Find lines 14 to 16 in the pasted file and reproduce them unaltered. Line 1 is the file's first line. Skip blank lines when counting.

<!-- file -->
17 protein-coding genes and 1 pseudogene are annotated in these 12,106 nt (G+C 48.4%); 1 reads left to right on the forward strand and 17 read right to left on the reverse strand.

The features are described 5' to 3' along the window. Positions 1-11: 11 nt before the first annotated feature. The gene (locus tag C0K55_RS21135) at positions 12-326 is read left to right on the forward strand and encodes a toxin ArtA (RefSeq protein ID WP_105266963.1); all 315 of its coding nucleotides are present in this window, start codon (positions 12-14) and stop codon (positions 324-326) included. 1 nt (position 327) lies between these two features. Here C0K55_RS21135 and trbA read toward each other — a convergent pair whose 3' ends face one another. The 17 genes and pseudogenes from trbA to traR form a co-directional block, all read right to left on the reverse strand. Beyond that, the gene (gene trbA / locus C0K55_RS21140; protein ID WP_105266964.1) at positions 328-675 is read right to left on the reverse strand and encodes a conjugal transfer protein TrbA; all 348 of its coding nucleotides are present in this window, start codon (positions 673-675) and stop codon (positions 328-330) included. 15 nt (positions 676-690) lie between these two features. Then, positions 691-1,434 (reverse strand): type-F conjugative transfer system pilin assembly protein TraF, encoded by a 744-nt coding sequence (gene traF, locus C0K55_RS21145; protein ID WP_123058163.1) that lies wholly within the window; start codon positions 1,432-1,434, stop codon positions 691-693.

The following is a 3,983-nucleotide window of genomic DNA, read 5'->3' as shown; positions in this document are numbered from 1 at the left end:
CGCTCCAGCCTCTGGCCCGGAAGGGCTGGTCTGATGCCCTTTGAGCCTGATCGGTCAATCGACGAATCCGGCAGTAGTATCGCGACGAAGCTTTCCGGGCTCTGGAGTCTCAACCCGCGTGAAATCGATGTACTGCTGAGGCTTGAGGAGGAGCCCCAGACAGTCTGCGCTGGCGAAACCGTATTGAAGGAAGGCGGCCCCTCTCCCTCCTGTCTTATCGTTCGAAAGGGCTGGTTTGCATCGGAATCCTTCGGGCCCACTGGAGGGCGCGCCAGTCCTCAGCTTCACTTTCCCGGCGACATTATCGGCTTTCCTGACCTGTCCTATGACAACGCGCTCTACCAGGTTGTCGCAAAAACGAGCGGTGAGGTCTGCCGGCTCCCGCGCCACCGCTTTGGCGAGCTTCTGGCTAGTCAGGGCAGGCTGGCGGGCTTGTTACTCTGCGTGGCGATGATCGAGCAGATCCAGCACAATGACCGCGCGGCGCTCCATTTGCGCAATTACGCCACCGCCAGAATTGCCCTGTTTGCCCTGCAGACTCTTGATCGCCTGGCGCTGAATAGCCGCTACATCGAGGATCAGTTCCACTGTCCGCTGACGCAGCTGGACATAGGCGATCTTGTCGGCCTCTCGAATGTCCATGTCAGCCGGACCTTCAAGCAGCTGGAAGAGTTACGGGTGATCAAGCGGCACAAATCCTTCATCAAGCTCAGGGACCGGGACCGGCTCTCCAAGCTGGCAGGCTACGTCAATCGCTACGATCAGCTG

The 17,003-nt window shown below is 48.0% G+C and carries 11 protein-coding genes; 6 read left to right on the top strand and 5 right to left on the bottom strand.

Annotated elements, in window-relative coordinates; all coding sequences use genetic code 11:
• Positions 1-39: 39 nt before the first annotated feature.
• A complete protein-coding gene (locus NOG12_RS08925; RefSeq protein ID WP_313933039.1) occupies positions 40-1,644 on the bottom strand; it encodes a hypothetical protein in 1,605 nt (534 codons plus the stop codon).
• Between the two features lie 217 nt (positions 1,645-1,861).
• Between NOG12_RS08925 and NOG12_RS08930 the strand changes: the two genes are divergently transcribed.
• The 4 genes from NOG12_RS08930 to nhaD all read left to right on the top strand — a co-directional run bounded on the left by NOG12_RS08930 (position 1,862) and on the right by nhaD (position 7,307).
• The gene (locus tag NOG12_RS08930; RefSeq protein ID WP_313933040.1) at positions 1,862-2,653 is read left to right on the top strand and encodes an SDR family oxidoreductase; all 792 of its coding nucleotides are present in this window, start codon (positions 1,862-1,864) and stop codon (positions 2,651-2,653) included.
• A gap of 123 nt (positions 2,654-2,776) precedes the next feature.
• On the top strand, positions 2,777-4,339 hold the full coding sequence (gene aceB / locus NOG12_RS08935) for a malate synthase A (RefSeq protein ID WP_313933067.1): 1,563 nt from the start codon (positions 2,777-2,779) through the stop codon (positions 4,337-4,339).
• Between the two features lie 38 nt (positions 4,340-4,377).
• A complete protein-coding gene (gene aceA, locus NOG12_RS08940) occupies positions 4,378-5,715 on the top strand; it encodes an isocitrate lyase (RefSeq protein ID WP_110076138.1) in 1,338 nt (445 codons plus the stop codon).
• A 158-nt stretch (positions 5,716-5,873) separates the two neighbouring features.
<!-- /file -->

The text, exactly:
• On the top strand, positions 2,777-4,339 hold the full coding sequence (gene aceB / locus NOG12_RS08935) for a malate synthase A (RefSeq protein ID WP_313933067.1): 1,563 nt from the start codon (positions 2,777-2,779) through the stop codon (positions 4,337-4,339).
• Between the two features lie 38 nt (positions 4,340-4,377).
• A complete protein-coding gene (gene aceA, locus NOG12_RS08940) occupies positions 4,378-5,715 on the top strand; it encodes an isocitrate lyase (RefSeq protein ID WP_110076138.1) in 1,338 nt (445 codons plus the stop codon).